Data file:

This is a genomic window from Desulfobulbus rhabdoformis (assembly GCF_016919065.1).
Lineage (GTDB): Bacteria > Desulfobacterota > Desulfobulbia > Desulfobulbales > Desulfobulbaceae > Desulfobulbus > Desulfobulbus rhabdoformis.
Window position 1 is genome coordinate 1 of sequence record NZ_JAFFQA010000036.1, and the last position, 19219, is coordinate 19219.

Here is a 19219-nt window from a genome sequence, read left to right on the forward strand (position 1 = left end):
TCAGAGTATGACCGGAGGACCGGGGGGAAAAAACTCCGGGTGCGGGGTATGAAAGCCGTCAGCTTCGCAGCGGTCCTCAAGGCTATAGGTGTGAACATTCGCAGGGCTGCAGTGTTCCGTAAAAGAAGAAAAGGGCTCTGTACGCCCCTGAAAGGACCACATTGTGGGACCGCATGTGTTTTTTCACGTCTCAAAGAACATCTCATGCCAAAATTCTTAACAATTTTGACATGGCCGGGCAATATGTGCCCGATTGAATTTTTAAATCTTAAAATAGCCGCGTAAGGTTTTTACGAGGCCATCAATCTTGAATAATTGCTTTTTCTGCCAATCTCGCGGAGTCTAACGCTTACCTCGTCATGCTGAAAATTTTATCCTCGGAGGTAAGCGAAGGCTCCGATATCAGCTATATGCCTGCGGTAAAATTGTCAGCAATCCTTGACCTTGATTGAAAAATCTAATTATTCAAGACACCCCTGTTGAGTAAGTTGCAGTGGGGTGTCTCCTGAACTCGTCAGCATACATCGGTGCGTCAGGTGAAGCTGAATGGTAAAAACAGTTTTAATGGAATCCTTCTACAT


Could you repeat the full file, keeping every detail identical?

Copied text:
This is a genomic window from Desulfobulbus rhabdoformis (assembly GCF_016919065.1).
Lineage (GTDB): Bacteria > Desulfobacterota > Desulfobulbia > Desulfobulbales > Desulfobulbaceae > Desulfobulbus > Desulfobulbus rhabdoformis.
Window position 1 is genome coordinate 1 of sequence record NZ_JAFFQA010000036.1, and the last position, 19219, is coordinate 19219.

Here is a 19219-nt window from a genome sequence, read left to right on the forward strand (position 1 = left end):
TCAGAGTATGACCGGAGGACCGGGGGGAAAAAACTCCGGGTGCGGGGTATGAAAGCCGTCAGCTTCGCAGCGGTCCTCAAGGCTATAGGTGTGAACATTCGCAGGGCTGCAGTGTTCCGTAAAAGAAGAAAAGGGCTCTGTACGCCCCTGAAAGGACCACATTGTGGGACCGCATGTGTTTTTTCACGTCTCAAAGAACATCTCATGCCAAAATTCTTAACAATTTTGACATGGCCGGGCAATATGTGCCCGATTGAATTTTTAAATCTTAAAATAGCCGCGTAAGGTTTTTACGAGGCCATCAATCTTGAATAATTGCTTTTTCTGCCAATCTCGCGGAGTCTAACGCTTACCTCGTCATGCTGAAAATTTTATCCTCGGAGGTAAGCGAAGGCTCCGATATCAGCTATATGCCTGCGGTAAAATTGTCAGCAATCCTTGACCTTGATTGAAAAATCTAATTATTCAAGACACCCCTGTTGAGTAAGTTGCAGTGGGGTGTCTCCTGAACTCGTCAGCATACATCGGTGCGTCAGGTGAAGCTGAATGGTAAAAACAGTTTTAATGGAATCCTTCTACAT